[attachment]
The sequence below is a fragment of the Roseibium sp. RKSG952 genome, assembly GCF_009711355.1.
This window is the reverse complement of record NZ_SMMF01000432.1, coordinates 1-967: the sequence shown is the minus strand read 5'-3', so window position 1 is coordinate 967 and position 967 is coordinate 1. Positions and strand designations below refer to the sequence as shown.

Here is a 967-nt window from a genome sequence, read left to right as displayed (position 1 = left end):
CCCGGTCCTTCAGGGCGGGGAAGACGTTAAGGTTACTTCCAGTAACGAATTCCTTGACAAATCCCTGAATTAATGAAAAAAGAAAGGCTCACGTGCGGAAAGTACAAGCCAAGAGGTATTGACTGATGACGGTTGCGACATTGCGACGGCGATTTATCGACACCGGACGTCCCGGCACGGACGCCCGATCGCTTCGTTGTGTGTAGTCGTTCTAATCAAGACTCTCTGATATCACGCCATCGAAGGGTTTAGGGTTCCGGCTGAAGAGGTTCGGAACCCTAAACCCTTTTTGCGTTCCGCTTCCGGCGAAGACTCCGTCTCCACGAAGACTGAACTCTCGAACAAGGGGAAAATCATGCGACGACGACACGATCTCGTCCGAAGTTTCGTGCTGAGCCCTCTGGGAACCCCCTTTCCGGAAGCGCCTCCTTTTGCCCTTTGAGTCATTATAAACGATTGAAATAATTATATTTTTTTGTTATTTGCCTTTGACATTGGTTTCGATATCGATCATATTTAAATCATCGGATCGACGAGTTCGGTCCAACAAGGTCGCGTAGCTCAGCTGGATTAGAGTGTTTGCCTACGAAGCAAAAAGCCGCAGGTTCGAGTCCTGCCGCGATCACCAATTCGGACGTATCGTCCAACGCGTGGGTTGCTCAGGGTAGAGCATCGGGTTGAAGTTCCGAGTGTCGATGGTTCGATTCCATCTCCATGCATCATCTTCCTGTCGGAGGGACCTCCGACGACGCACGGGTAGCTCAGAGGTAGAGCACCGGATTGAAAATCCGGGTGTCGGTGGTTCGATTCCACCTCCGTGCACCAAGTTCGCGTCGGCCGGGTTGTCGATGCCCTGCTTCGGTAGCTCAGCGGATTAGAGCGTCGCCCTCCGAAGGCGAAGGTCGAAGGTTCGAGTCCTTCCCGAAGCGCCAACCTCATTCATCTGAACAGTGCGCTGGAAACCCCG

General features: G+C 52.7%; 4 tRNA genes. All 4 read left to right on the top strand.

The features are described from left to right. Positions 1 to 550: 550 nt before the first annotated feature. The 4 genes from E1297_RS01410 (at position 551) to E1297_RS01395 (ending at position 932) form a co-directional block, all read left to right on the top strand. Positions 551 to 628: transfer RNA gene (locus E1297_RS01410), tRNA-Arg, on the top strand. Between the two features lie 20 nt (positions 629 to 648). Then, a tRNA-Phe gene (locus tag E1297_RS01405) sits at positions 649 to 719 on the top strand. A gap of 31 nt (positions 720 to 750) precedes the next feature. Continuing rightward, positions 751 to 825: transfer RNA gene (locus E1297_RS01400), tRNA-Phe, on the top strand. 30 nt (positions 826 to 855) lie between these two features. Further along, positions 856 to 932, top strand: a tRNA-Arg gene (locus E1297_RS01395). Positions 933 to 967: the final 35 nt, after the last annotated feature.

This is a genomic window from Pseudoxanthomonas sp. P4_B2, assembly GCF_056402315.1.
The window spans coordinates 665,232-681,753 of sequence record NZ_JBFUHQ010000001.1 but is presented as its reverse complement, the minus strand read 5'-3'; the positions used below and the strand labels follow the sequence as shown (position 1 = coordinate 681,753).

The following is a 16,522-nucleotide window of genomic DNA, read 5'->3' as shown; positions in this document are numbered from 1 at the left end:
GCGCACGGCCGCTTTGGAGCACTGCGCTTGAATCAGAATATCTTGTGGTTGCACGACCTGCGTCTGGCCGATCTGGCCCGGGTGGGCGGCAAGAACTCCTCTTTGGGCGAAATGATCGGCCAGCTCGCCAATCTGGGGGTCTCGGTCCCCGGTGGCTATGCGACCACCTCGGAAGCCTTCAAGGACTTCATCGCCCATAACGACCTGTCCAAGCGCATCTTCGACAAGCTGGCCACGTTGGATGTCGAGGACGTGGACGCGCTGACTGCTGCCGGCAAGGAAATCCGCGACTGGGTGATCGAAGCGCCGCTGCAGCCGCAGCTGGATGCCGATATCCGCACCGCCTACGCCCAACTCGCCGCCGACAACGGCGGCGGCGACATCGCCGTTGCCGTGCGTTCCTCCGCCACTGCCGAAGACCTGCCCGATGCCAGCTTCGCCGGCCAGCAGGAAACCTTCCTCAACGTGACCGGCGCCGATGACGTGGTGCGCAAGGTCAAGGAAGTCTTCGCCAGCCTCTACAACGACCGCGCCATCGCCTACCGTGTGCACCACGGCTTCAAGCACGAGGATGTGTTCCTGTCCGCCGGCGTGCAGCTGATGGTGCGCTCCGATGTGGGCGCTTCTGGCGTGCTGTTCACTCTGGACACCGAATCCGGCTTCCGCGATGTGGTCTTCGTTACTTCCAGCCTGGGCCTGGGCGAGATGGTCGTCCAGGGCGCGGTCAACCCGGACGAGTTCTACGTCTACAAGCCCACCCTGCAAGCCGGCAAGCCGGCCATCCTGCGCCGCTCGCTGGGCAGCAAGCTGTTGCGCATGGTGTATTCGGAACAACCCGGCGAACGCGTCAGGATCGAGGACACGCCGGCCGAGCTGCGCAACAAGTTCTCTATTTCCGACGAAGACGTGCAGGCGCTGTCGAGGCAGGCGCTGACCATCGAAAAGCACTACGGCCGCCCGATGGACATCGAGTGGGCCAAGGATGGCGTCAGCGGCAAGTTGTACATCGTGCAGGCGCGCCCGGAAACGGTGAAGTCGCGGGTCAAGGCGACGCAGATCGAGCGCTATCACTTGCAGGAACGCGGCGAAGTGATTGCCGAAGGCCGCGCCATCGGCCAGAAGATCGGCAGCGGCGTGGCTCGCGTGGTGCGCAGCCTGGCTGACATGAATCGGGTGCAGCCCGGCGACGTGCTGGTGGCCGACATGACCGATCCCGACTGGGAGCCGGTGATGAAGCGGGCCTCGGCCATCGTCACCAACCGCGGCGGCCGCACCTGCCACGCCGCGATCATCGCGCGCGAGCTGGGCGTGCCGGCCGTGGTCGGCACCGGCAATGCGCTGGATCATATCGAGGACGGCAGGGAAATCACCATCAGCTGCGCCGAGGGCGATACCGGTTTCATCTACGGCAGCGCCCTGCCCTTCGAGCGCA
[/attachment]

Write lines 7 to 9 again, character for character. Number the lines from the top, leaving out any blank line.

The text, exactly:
This is a genomic window from Pseudoxanthomonas sp. P4_B2, assembly GCF_056402315.1.
The window spans coordinates 665,232-681,753 of sequence record NZ_JBFUHQ010000001.1 but is presented as its reverse complement, the minus strand read 5'-3'; the positions used below and the strand labels follow the sequence as shown (position 1 = coordinate 681,753).

The following is a 16,522-nucleotide window of genomic DNA, read 5'->3' as shown; positions in this document are numbered from 1 at the left end: